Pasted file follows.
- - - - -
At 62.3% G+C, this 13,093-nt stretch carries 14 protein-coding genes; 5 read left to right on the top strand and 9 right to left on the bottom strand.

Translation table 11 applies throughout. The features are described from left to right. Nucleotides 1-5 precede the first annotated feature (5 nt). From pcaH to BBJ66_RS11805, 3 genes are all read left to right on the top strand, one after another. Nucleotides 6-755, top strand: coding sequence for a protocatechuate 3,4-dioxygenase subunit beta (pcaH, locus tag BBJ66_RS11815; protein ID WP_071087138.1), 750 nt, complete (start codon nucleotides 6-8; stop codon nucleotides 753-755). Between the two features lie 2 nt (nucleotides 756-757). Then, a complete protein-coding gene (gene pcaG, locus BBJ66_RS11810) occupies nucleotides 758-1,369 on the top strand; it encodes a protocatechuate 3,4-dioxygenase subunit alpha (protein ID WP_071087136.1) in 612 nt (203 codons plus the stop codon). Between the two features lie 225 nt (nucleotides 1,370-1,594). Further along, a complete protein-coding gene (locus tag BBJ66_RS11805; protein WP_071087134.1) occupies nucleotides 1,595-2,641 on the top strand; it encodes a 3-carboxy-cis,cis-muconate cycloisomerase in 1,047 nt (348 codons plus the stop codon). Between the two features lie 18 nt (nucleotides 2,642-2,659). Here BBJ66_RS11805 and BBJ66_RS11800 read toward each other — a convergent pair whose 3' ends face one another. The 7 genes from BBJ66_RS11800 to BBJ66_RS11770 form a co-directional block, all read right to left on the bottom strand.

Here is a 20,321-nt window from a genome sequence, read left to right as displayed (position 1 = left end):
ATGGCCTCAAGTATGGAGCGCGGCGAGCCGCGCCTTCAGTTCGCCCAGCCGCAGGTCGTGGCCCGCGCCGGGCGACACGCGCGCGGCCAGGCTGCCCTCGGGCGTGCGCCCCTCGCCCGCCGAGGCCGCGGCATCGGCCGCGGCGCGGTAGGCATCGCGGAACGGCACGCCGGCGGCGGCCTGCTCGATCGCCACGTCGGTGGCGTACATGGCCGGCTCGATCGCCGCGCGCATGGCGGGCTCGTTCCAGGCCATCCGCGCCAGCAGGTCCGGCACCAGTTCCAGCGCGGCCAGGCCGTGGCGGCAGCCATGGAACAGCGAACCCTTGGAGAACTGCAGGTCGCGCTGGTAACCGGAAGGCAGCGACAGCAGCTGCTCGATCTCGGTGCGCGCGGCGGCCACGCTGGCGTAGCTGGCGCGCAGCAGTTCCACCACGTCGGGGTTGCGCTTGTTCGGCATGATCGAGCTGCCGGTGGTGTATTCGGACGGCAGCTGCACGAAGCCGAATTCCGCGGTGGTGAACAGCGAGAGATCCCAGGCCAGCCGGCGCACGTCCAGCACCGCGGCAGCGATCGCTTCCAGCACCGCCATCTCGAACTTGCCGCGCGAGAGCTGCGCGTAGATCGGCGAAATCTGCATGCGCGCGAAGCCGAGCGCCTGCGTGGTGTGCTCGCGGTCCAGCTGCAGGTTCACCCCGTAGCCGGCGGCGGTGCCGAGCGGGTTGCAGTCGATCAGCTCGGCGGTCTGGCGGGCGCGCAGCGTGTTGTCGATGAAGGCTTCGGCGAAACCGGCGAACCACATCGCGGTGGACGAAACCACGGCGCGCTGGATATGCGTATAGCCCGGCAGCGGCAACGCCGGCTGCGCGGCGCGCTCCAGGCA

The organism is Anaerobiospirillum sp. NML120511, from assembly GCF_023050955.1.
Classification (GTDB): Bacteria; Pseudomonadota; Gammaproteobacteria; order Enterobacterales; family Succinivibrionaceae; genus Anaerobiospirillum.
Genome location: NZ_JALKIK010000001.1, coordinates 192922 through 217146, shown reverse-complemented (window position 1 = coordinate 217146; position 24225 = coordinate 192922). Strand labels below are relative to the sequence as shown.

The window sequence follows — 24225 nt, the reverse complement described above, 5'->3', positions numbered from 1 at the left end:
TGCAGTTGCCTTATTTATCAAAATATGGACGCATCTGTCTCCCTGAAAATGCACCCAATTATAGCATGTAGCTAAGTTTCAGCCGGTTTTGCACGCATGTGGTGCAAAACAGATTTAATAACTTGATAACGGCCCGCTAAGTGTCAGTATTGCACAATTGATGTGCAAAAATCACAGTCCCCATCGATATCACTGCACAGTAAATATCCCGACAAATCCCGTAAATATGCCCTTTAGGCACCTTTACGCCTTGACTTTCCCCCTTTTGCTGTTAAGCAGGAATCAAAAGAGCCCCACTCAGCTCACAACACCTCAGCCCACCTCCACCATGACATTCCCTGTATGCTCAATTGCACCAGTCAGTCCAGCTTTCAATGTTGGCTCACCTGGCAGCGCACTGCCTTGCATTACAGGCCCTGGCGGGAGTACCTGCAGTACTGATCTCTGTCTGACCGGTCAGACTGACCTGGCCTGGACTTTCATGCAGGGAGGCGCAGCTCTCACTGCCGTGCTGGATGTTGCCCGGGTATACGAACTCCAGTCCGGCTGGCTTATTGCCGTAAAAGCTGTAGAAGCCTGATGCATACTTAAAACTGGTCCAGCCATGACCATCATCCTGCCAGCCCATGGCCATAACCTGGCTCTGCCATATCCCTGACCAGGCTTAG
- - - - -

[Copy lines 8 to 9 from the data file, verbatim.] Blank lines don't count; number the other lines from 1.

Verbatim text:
The window sequence follows — 24225 nt, the reverse complement described above, 5'->3', positions numbered from 1 at the left end:
TGCAGTTGCCTTATTTATCAAAATATGGACGCATCTGTCTCCCTGAAAATGCACCCAATTATAGCATGTAGCTAAGTTTCAGCCGGTTTTGCACGCATGTGGTGCAAAACAGATTTAATAACTTGATAACGGCCCGCTAAGTGTCAGTATTGCACAATTGATGTGCAAAAATCACAGTCCCCATCGATATCACTGCACAGTAAATATCCCGACAAATCCCGTAAATATGCCCTTTAGGCACCTTTACGCCTTGACTTTCCCCCTTTTGCTGTTAAGCAGGAATCAAAAGAGCCCCACTCAGCTCACAACACCTCAGCCCACCTCCACCATGACATTCCCTGTATGCTCAATTGCACCAGTCAGTCCAGCTTTCAATGTTGGCTCACCTGGCAGCGCACTGCCTTGCATTACAGGCCCTGGCGGGAGTACCTGCAGTACTGATCTCTGTCTGACCGGTCAGACTGACCTGGCCTGGACTTTCATGCAGGGAGGCGCAGCTCTCACTGCCGTGCTGGATGTTGCCCGGGTATACGAACTCCAGTCCGGCTGGCTTATTGCCGTAAAAGCTGTAGAAGCCTGATGCATACTTAAAACTGGTCCAGCCATGACCATCATCCTGCCAGCCCATGGCCATAACCTGGCTCTGCCATATCCCTGACCAGGCTTAG